(a) Friction opposes the motion between the surfaces in contact with each other.
(b) Friction depends on the nature of surfaces.
(c) Friction produces heat.
(d) Sprinkling of powder on the carrom board reduces friction.
(e) Sliding friction is lesser than the static friction
Friction opposes the motion between the surfaces in contact with each other because it creates interlocking between the two surfaces in contact in such a way that the relative motion of the object slows down and direction of frictional force is shown in the opposite direction to the motion of the object.
Friction depends on the nature of surfaces because friction is all about interlocking which arises because of the roughness of a surface. If the surface is more rough then it undergoes more interlocking with the other surface in contact, thus resulting in more friction. And if the surface is smooth or less rough then it undergoes less interlocking with the other surface in contact, thus resulting in less friction.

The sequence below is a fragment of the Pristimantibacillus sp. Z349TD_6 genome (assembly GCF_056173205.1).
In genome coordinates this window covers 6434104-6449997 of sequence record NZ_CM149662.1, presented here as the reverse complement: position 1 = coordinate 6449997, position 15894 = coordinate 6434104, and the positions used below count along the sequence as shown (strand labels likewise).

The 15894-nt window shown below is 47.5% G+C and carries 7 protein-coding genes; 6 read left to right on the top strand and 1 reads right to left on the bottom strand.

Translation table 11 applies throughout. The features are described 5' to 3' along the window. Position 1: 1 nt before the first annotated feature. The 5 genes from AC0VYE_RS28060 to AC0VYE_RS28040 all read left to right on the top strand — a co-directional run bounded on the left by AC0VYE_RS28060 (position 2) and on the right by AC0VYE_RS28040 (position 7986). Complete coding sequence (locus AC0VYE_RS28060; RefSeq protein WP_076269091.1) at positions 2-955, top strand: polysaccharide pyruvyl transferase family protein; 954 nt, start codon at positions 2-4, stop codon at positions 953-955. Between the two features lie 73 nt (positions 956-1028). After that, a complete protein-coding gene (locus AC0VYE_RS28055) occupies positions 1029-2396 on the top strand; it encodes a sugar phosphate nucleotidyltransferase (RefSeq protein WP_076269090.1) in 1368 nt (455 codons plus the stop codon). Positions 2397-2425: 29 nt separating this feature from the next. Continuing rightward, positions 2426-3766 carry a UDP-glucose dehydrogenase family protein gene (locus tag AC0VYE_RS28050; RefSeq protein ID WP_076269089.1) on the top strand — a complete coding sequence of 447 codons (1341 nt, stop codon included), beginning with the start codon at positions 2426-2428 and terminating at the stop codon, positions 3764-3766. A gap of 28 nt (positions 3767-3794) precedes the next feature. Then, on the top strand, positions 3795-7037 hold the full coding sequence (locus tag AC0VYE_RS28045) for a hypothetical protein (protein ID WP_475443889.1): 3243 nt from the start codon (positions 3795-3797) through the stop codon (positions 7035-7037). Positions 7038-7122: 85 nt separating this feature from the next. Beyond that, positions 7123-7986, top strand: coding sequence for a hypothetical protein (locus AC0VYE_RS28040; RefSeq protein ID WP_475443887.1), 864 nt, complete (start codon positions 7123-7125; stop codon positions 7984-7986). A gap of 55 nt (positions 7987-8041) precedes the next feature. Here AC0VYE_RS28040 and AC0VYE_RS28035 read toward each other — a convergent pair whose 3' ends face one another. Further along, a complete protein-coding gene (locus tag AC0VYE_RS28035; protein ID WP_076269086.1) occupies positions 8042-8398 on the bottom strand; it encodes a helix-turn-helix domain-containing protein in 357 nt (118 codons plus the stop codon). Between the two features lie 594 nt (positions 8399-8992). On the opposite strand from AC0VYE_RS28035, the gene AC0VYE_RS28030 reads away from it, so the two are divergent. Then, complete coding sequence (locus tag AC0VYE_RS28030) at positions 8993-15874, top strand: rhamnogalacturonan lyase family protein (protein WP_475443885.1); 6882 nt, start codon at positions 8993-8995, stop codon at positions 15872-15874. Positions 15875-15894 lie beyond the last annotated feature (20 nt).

Friction produces heat when an object forcibly tries to overcome the interlocking between its own surface and the surface that is in contact with it.
Sprinkling of powder on the carrom board reduces friction because the powder fills the roughness on the surface of the carrom board thus reducing interlocking and making it easy for the dots and striker to move on the board.
Sliding friction is lesser than the static friction because sliding motion allows less time for interlocking, thus making the interlocking less strong, while static motion allows more time for interlocking, thus resulting in a stronger interlocking and providing more friction than the sliding one.